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You want to collect additional data that can’t be collected using the standard scanning capabilities of the Snow agent.


Previous Solution:

With Snow Inventory version 3 and version 5, Snow offered the possibility in the Windows client/agent to run PowerShell scripts to capture additional data.

These scripts were executed exclusively by our agent or client. Platforms like Linux, Unix or MAC were not covered by this PowerShell solution.


New Solution:

However, Snow Inventory 6 enables additional data to be captured independently of the platform it is executed from. This new capability is called “Snow Dynamic Inventory”

How does it work?

Since this new functionality is only available on Snow Inventory Version 6 and higher, you’ll need to upgrade to this version to unlock the potential. Besides that, you also need Snow Agent version 6 running on each of the platforms in your IT estate.


Step 1

Create your own script to capture your specific data. The script language does not matter; use the scripting language you know best.

Guidelines for your own scripts:

  • The script name cannot be longer than 100 characters.
  • No space in the filename.
  • The Script itself can be placed anywhere


Naming Examples:



  • The data that you want to collect has to be in valid json format and Base64 encoded.
  • Output the result to the designated output folders with the script name as the destination




Output pathOS

/var/tmp/SnowSoftware/Inventory/Agent/script-output/ + ScriptName/


/Users/Shared/SnowSoftware/Inventory/Agent/script-output/ + ScriptName/


%ProgramData%\SnowSoftware\Inventory\Agent\script-output\ + ScriptName\


/var/run/SnowSoftware/Inventory/Agent/script-output/ + ScriptName/




Step 2

Create and maintain a log file in the output folder named ScriptName.log

This handles the lifecycle of the logfile, i.e. deletion and/or overwrites.

Step 3

Create a metadata file along with the script output called metadata.json


The following tags must be included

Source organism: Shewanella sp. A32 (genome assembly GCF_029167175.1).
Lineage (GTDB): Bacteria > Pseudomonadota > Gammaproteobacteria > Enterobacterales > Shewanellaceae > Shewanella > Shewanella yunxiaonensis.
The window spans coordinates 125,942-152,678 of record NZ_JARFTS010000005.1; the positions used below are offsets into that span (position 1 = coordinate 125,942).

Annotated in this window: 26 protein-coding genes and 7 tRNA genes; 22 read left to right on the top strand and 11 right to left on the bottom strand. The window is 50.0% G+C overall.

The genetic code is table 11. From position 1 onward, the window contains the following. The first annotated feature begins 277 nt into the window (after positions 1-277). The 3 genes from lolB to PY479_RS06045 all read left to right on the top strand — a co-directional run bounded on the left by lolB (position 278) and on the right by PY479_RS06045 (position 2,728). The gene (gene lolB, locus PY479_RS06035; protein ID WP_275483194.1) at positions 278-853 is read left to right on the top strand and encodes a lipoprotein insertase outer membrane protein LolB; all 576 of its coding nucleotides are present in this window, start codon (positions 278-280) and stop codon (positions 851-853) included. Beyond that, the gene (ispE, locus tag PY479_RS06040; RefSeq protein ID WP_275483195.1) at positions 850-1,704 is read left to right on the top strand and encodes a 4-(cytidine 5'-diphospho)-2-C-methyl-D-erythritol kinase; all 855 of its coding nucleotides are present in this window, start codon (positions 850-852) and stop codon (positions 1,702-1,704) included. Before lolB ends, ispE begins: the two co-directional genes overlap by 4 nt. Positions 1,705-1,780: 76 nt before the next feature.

ScriptNameused by the server to separate json blobs in the database table
ScriptRunUTCTimeStamptime in UTC when the script run
DaysToRetainused by the server to determine how many days the data should be kept in the database before getting cleaned out by the Garbage Collector


The Server will be parsing this information and use it when storing the data in the database.


Example of metadata.json file



Step 4

Schedule your own script to run!


Step 1 – Step 3 is included in the main script.

All output data is base64 encrypted

After running your default snow Agent scan, all output files are collected and deleted.


You can find your collected data in the inventory Database:



Example for Shell Script:

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New report: Files per computer


We’ve al been in the situation where we need to understand the reason for a certain application to be triggered in SLM. To be able to figure out what triggered this application, you could either edit a computer to check this on machine level or edit an application to see what triggered this application on all computers. This was only available to users with edit permissions on computer/application level.


To be able to provide a list with the combination of computers/applications this resulted a lot in creating custom reports for customers, this is the reason why we’ve introduced a new standard report in SLM 9.2 that brings this functionality. Let’s provide some more insight into this new report called "Files per computer". This report can be found in the “Standard reports” group.

With this report it makes finding all the relevant information like the path of a file much easier, which will make validating found software also a lot better. Unassigned software still needs to be reviewed in the SMACC, this information is not present in the “Files per Computer” report, however it does show the “hidden” applications that are used for recognition by SRS.


Please always make sure to add search criteria before hitting “Show report” since there is a lot of data to be loaded. However, if you forget to add search criteria, only the first 5 machines will be shown by default to prevent unnecessary load.


Let’s use Java as an example! Java is currently a hot topic ( due to the changes in licensing that Oracle implemented starting January 2019. If you make use of the Oracle Java versions you need to identify the specific version and if it was part of an installed third-party application, to determine if this needs to be licensed with Oracle. Therefore it’s good to have an overview of machines with Java and the executable path in one single report.

Using this “Files per Computer”, I’m now able to find all machines that have a java.exe installed and I can easily see in the path information if this has been part of a third-party application.